Posted in Lanscape of Loss, Light, Markers, Return, Spring

Let It Be

It was a quarter of a century ago that I spent SpRiNg Vacation bleeding, assured by technicians & physicians that everything “looked good.” (My progesterone was just low and so they gave me some to take.)

It was this night that I would wake before dawn with a kind of rhythmic cramp that I’d never felt before, on & off, on & off. I thought I had a stomach virus.

By morning, I knew something was wrong and so I woke my husband and we drove an hour to the hospital. The midwife extracted the intact sac from my cervix. At least that’s how I remember it. That’s what I can still feel between my legs all these years later.

April 19th.

I’ve never forgotten the date even though the agony of loss was later overwhelmed by the joy of two sons, but not until I miscarried that fall. We had conceived immediately that time, living in the little ski rental beside the brook above the mill across from the cow pasture, our first place in Vermont.

It was the grief of the first loss, at the end of the first trimester, after a year of trying, that drove us from home–from the sea to the Green Mountains.

I was teaching 3rd & 4th grade in a little school nestled against a mountain just across from the ski place when they called me with the results of the ultrasound. I took the call in the nurse’s office and then went into the bathroom and sobbed before returning to my classroom.

I left that school after a single year. I loved my students, but I had fallen into despair, working 12 hours days, which was never enough, thinking my life would always be like that.

My sister sent me a cassette tape in the mail. “Bridge Over Troubled Water.” I’d always loved bridges even though I’d planned to name both babies after the Beloved who I lost to one. I still have that plastic Easter Egg that I painted this month all those years ago–a small-petaled flower and the name: Lila.

“When you’re weary, feeling small. When tears are in your eyes, I will dry them off.

I’m on your side…”

I never went back to teaching after that, not full time, but next week I’m returning to that school to consider a classroom support position, twenty-five years after I left.

Perhaps there’s a bit of soul retrieval going on behind the scenes with both boys graduating, one from college, the other from high school, and the book about my grandmother rounding its last corner.

Let it be.

That was the other song from the tape that ministered to me,

“Mother Mary comes to me…

Let it be.”

I’m still learning what that means.

Posted in Apprenticeship with my own passing, Lanscape of Loss, Light

Winter Meditations

Decades ago, I came across a quote that spoke of kindness like drops of water filling a vessel until it spills over.

I wonder if it’s the same with hurts. Does everything accumulate? Is there always a tipping point?

Or should there be no accumulation of anything? Should everything flow, pain as well as kindness?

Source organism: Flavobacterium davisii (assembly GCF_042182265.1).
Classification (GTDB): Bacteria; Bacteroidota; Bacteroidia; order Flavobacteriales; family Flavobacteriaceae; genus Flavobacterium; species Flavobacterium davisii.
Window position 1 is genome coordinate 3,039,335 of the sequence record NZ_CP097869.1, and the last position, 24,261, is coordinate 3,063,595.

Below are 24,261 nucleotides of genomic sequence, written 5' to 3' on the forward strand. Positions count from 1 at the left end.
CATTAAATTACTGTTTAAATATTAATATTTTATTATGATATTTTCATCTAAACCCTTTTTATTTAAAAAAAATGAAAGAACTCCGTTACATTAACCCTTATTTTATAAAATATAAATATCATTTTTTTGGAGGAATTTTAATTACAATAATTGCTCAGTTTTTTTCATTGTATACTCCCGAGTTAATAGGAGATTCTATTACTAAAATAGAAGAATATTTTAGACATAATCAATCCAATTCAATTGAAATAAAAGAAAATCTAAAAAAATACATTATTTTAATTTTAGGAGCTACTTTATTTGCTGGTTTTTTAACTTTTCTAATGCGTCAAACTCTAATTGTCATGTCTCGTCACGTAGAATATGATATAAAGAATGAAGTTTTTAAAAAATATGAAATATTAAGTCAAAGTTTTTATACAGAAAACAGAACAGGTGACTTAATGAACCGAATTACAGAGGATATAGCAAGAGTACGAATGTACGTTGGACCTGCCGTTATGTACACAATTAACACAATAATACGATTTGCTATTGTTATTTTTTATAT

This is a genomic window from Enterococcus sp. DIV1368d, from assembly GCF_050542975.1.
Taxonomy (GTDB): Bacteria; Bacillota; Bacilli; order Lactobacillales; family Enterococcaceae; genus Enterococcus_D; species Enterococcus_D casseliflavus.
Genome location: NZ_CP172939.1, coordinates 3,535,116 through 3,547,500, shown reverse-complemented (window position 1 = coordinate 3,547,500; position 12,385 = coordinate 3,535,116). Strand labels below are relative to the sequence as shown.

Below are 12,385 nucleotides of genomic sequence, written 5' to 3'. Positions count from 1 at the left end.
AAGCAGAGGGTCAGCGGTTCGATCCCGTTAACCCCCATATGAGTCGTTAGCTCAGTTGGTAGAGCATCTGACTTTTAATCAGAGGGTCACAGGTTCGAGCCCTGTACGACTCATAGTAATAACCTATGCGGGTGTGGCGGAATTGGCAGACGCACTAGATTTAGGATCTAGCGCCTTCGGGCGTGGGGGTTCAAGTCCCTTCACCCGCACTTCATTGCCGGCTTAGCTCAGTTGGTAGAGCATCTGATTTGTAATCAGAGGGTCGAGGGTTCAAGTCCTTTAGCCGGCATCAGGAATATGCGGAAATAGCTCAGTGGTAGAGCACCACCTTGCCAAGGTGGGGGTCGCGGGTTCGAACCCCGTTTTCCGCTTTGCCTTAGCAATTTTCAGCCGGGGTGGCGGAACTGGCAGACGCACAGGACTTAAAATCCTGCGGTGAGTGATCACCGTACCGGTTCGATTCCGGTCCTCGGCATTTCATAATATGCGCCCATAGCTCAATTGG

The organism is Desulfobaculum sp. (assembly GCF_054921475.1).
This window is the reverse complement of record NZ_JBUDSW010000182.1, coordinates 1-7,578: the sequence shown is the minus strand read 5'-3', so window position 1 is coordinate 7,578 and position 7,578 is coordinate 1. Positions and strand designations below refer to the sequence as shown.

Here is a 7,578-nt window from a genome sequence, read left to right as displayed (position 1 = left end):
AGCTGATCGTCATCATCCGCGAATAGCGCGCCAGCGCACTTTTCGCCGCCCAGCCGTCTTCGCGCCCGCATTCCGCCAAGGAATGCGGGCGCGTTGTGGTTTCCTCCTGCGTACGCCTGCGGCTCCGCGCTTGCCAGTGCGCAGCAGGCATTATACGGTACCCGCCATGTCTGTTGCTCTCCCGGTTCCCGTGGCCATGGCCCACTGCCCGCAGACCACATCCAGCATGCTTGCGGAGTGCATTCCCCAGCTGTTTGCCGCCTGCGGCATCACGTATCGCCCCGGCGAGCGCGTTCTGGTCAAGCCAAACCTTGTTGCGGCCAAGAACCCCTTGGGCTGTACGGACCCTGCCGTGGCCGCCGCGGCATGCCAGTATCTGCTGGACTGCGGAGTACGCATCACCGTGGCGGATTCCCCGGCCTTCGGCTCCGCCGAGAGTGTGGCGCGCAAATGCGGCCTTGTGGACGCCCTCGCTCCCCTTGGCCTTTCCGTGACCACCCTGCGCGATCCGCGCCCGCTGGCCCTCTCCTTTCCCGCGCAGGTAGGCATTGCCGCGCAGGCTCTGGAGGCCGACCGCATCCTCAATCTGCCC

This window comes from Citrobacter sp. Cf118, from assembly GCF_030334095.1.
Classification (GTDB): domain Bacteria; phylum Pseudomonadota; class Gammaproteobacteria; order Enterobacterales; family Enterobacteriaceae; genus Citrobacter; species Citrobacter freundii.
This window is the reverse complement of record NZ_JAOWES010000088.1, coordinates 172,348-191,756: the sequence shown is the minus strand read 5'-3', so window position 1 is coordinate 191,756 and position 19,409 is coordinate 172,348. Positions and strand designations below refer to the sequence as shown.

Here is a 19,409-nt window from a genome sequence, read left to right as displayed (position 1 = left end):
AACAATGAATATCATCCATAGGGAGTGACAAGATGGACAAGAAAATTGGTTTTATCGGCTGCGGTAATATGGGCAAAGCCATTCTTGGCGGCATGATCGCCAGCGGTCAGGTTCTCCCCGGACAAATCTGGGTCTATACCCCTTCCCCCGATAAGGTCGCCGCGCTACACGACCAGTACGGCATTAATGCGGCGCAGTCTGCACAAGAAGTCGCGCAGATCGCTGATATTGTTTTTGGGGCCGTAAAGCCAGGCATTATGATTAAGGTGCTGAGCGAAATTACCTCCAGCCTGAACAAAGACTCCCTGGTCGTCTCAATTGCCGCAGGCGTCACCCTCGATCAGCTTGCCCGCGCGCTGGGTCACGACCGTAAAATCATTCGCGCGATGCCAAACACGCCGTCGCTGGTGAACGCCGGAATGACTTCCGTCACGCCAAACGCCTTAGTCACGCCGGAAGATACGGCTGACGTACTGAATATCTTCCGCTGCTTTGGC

Do I grasp and hold onto injury as much as I do love?

What would come of opening and feeling all of it without holding on?

Instead of weighted and bruised and scabbed, my heart is as soft as a petal.

~

Whenever I have trouble getting the woodstove going, I think about that family when I was a girl in Colorado.

Why did that fire, unwanted, burn so easily?

And then I think of other things, like pregnancy. A single spring at the bloom of 16, one terrifying conception after the other, while a decade later, an entire year of yearning, followed by one heartbreaking miscarriage and then another.

And what about gardens? We work so hard to grow things, while other things grow no matter how hard we labor against them.

Criticism is like that. Sticky.
Compliments… slippery.

People take their lives while others fight to hang on, leaving behind lovers or life’s work or little children and the span of light-filled years expected to unfold…

I don’t like puzzles much, except for the edges. I like the edges of brownies and cookies too. Movies and storybooks run along the edges–the crispy, chewy stuff–without all the soft middles of indigestion & weeding & building the fire & making appointments.

When we do die, I wonder if all the pieces of the puzzle fall into place and look beautiful.

I wonder if we look back and wish for more middles.

~

Sometimes I avoid going to bed because I feel too overwhelmed about climbing the stairs and flossing my teeth. And when I finally do face it, I’m surprised and congratulatory, “Yay, Kelly, you did it,” but then another night comes, and I’m overwhelmed and resistant all over again.

Sometimes I resist going to bed because it’s a little like dying and I don’t want to miss anything.

Sometimes I go to bed just so a new day can come and I can have another cup of tea.

But back to flossing. If I gave it up, I think I’d get more sleep. Less teeth. More sleep.

Posted in Lanscape of Loss

April 19,1993

I remember coveting my sister’s children.

I remember fantasizing about stealing others children.

I remember resenting pregnant women, baby showers, positive pregnancy tests.

I remember peeing on a stick.

I remember waiting.

I remember tucking the stick back inside the wrapper and dropping it into the trashcan.

I remember bleeding.

I remember contractions.

I remember the man vomiting in the bed of the pick up truck ahead of us at the light under the noon day sun.

I remember the feel of the sac eating tugged from between my legs.

I remember the midwife saying it was perfectly intact.

I remember looking toward the specimen tray.

I remember imagining a perfect egg with my daughter inside.

I remember the ultrasound.

I remember wanting to pee more than I wanted to be pregnant.

I remember the technician saying that everything “looks fine.”

I remember knowing that everything was wrong.